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Collegiate recovery programs (CRPs) support students in or seeking recovery from substance use disorders or mental health disorders while enrolled in college. Collegiate recovery has been established as a field of study since the 1970s. To date, a number of qualitative studies have been completed on the programs and students served, along with a single national descriptive survey. This pilot study is the first undertaken exploring the status (recovery, professional, and quality of life) of student alumni that engaged in undergraduate collegiate recovery programs (CRP). Results contain alumni recovery status, primary recovery supports utilized, relapse rates since graduation, and recovery capital/quality of life scores. Similar to previously published works, CRP alumni remain actively in recovery, with relapse rates only slightly higher than the national average of students currently engaged in CRPs (10.2% vs. 6.8%). Findings are preliminary evidence that collegiate recovery programs adequately prepare engaged students for future recovery and professional life.
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Alcoholism Treatment Quarterly
ISSN: 0734-7324 (Print) 1544-4538 (Online) Journal homepage: http://www.tandfonline.com/loi/watq20
Alumni Characteristics of Collegiate Recovery
Programs: A National Survey
Austin M. Brown, Robert D. Ashford, Naomi Figley, Kayce Courson, Brenda
Curtis & Thomas Kimball
To cite this article: Austin M. Brown, Robert D. Ashford, Naomi Figley, Kayce Courson, Brenda
Curtis & Thomas Kimball (2018): Alumni Characteristics of Collegiate Recovery Programs: A
National Survey, Alcoholism Treatment Quarterly
To link to this article: https://doi.org/10.1080/07347324.2018.1437374
Published online: 12 Feb 2018.
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Alumni Characteristics of Collegiate Recovery Programs: A
National Survey
Austin M. Brown
a
, Robert D. Ashford
b
, Naomi Figley
a
, Kayce Courson
a
,
Brenda Curtis
b
, and Thomas Kimball
c
a
Kennesaw State University, Center for Young Adult Addiction and Recovery, Kennesaw, Georgia, USA;
b
Department of Psychiatry, Addictions, University of Pennsylvania, Philadelphia, Pennsylvania, USA;
c
Texas Tech University, Lubbock, Texas, USA
ABSTRACT
Collegiate recovery programs (CRPs) support students in or
seeking recovery from substance use disorders or mental
health disorders while enrolled in college. Collegiate recovery
has been established as a field of study since the 1970s. To
date, a number of qualitative studies have been completed on
the programs and students served, along with a single national
descriptive survey. This pilot study is the first undertaken
exploring the status (recovery, professional, and quality of
life) of student alumni that engaged in undergraduate collegi-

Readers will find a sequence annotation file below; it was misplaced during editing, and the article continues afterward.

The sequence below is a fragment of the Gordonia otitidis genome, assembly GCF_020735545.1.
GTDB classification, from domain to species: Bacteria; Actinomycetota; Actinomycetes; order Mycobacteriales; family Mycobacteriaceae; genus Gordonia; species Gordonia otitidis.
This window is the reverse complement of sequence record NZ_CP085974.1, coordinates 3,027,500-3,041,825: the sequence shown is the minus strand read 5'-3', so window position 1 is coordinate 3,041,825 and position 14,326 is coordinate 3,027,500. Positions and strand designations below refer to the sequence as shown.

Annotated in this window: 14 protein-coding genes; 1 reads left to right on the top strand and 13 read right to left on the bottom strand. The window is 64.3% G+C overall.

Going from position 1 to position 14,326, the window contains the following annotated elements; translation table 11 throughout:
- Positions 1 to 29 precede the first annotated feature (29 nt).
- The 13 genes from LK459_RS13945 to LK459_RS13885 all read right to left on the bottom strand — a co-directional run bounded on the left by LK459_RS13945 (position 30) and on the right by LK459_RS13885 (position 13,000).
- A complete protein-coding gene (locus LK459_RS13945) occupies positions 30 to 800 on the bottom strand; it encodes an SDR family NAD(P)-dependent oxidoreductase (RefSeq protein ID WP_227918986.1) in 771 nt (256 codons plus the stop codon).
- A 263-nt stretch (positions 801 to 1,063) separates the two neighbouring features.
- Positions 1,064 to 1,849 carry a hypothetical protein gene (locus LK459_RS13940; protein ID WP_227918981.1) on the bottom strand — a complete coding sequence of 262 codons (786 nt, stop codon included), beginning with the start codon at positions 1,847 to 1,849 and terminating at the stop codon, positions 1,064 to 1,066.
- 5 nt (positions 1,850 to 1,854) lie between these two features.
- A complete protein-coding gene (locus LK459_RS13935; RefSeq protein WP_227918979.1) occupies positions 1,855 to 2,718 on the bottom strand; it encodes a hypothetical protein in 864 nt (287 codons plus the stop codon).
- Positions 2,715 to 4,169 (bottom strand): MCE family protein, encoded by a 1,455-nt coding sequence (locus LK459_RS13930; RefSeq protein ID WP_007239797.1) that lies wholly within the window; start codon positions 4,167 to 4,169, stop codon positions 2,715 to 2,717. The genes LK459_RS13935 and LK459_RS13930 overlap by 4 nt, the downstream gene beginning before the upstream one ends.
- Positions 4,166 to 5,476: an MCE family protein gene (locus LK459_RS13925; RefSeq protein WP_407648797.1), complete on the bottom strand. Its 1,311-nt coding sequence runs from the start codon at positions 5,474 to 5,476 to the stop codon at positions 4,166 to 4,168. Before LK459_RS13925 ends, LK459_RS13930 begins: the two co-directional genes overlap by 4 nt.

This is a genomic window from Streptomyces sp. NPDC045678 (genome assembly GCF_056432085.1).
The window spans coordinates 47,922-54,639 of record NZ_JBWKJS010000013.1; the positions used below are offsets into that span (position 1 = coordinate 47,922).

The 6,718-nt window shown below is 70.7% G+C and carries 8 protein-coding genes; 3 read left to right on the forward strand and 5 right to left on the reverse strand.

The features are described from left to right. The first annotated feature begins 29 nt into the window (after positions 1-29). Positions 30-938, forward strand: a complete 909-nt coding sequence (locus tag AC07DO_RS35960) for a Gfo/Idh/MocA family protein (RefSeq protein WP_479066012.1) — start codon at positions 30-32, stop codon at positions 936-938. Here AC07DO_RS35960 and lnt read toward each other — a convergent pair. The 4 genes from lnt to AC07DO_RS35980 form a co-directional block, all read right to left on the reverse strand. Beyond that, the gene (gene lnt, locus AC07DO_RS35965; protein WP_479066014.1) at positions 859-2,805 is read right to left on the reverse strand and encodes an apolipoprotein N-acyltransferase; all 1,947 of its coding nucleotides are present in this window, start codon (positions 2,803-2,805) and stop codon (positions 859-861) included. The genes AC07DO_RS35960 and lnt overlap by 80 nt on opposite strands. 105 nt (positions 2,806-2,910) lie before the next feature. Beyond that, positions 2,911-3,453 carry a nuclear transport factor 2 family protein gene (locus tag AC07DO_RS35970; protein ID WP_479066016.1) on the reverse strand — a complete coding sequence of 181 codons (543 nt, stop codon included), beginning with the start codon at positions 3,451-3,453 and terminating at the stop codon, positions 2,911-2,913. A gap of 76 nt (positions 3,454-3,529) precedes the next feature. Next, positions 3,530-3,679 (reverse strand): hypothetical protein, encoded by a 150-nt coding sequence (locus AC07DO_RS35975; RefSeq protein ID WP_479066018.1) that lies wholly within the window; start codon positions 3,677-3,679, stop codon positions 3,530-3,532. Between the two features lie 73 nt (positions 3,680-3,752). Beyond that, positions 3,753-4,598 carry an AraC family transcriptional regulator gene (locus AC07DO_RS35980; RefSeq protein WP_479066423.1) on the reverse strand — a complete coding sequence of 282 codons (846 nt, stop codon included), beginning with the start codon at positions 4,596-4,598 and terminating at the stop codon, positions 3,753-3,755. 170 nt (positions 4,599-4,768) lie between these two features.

ate recovery programs (CRP). Results contain alumni recovery
status, primary recovery supports utilized, relapse rates since
graduation, and recovery capital/quality of life scores. Similar
to previously published works, CRP alumni remain actively in
recovery, with relapse rates only slightly higher than the
national average of students currently engaged in CRPs
(10.2% vs. 6.8%). Findings are preliminary evidence that col-
legiate recovery programs adequately prepare engaged stu-
dents for future recovery and professional life.
KEYWORDS
Collegiate recovery;
addiction; higher education;
recovery; substance use
disorder; behavioral health
Introduction
Collegiate recovery programs (CRPs) began in the late 1970s at Brown
University (White & Finch, 2006) and have since grown considerably.
Currently there are more than 160 programs in the United States
(Association of Recovery in Higher Education, 2016; Transforming Youth
Recovery, 2016). Although there is no specific definition of a CRP, the
Association of Recovery in Higher Education (ARHE; 2016) state that CRPs
are nonprofit entities that exist within the larger ecology of college campuses
with dedicated staff and space, a community of students engaged in a recovery
lifestyle that staff support through a variety of ongoing, peer-based efforts.
CRPs strive to create a campus-based recovery-friendlyspace and suppor-
tive social community to enhance educational opportunities while supporting
CONTACT Robert D. Ashford roberdav@upenn.edu Department of Psychiatry, Addictions, University of
Pennsylvania, 2111 Melvin St., Philadelphia PA
All authors approve this manuscript and this submission. The authors report no conflict of interest.
ALCOHOLISM TREATMENT QUARTERLY
https://doi.org/10.1080/07347324.2018.1437374
© 2018 Taylor & Francis
studentscontinued recovery and emotional growth (Bugbee, Caldeira, Soong,
Vincent, & Aria, 2016). CRPs typically support students in two main ways: (1)
academic support (scholarships, recovery-cognizant academic advising/study
spaces) and (2) recovery support (on-campus recovery meetings, peer-based